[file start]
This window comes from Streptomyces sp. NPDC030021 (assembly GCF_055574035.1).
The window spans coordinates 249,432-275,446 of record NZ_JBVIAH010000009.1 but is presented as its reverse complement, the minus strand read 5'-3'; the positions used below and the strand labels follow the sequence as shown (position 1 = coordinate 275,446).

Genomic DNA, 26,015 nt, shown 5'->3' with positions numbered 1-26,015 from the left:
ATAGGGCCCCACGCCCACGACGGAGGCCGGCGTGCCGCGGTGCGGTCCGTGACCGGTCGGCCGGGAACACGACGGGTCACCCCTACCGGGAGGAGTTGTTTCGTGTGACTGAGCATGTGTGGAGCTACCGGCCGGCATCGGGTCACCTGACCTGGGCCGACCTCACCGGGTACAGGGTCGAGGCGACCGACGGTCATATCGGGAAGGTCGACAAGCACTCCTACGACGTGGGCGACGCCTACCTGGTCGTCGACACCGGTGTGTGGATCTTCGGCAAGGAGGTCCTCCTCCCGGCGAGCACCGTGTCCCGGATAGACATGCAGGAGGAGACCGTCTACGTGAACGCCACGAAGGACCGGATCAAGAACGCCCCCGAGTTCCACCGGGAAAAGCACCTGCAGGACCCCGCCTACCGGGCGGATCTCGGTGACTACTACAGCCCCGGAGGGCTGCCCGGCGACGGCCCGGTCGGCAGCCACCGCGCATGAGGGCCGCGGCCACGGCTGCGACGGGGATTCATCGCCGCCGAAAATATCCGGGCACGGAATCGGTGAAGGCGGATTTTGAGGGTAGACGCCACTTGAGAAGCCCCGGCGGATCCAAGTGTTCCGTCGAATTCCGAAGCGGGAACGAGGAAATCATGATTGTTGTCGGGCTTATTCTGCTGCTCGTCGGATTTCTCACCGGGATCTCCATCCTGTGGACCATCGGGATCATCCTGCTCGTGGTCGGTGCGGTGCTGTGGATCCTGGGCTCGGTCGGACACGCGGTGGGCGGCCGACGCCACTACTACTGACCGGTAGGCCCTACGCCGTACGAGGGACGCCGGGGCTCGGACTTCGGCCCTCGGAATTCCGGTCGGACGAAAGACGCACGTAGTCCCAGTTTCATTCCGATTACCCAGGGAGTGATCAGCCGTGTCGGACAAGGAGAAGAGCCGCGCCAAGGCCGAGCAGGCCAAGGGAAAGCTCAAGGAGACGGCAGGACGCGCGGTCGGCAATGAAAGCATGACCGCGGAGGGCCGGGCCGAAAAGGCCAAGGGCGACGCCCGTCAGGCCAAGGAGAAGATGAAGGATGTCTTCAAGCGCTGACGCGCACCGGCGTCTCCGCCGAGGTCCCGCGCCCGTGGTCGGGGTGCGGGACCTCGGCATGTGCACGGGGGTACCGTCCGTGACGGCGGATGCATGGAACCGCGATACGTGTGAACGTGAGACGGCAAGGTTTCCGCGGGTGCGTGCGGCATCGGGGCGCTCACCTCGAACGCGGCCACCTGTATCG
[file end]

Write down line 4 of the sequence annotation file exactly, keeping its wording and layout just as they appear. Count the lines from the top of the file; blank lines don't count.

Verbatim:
ATAGGGCCCCACGCCCACGACGGAGGCCGGCGTGCCGCGGTGCGGTCCGTGACCGGTCGGCCGGGAACACGACGGGTCACCCCTACCGGGAGGAGTTGTTTCGTGTGACTGAGCATGTGTGGAGCTACCGGCCGGCATCGGGTCACCTGACCTGGGCCGACCTCACCGGGTACAGGGTCGAGGCGACCGACGGTCATATCGGGAAGGTCGACAAGCACTCCTACGACGTGGGCGACGCCTACCTGGTCGTCGACACCGGTGTGTGGATCTTCGGCAAGGAGGTCCTCCTCCCGGCGAGCACCGTGTCCCGGATAGACATGCAGGAGGAGACCGTCTACGTGAACGCCACGAAGGACCGGATCAAGAACGCCCCCGAGTTCCACCGGGAAAAGCACCTGCAGGACCCCGCCTACCGGGCGGATCTCGGTGACTACTACAGCCCCGGAGGGCTGCCCGGCGACGGCCCGGTCGGCAGCCACCGCGCATGAGGGCCGCGGCCACGGCTGCGACGGGGATTCATCGCCGCCGAAAATATCCGGGCACGGAATCGGTGAAGGCGGATTTTGAGGGTAGACGCCACTTGAGAAGCCCCGGCGGATCCAAGTGTTCCGTCGAATTCCGAAGCGGGAACGAGGAAATCATGATTGTTGTCGGGCTTATTCTGCTGCTCGTCGGATTTCTCACCGGGATCTCCATCCTGTGGACCATCGGGATCATCCTGCTCGTGGTCGGTGCGGTGCTGTGGATCCTGGGCTCGGTCGGACACGCGGTGGGCGGCCGACGCCACTACTACTGACCGGTAGGCCCTACGCCGTACGAGGGACGCCGGGGCTCGGACTTCGGCCCTCGGAATTCCGGTCGGACGAAAGACGCACGTAGTCCCAGTTTCATTCCGATTACCCAGGGAGTGATCAGCCGTGTCGGACAAGGAGAAGAGCCGCGCCAAGGCCGAGCAGGCCAAGGGAAAGCTCAAGGAGACGGCAGGACGCGCGGTCGGCAATGAAAGCATGACCGCGGAGGGCCGGGCCGAAAAGGCCAAGGGCGACGCCCGTCAGGCCAAGGAGAAGATGAAGGATGTCTTCAAGCGCTGACGCGCACCGGCGTCTCCGCCGAGGTCCCGCGCCCGTGGTCGGGGTGCGGGACCTCGGCATGTGCACGGGGGTACCGTCCGTGACGGCGGATGCATGGAACCGCGATACGTGTGAACGTGAGACGGCAAGGTTTCCGCGGGTGCGTGCGGCATCGGGGCGCTCACCTCGAACGCGGCCACCTGTATCG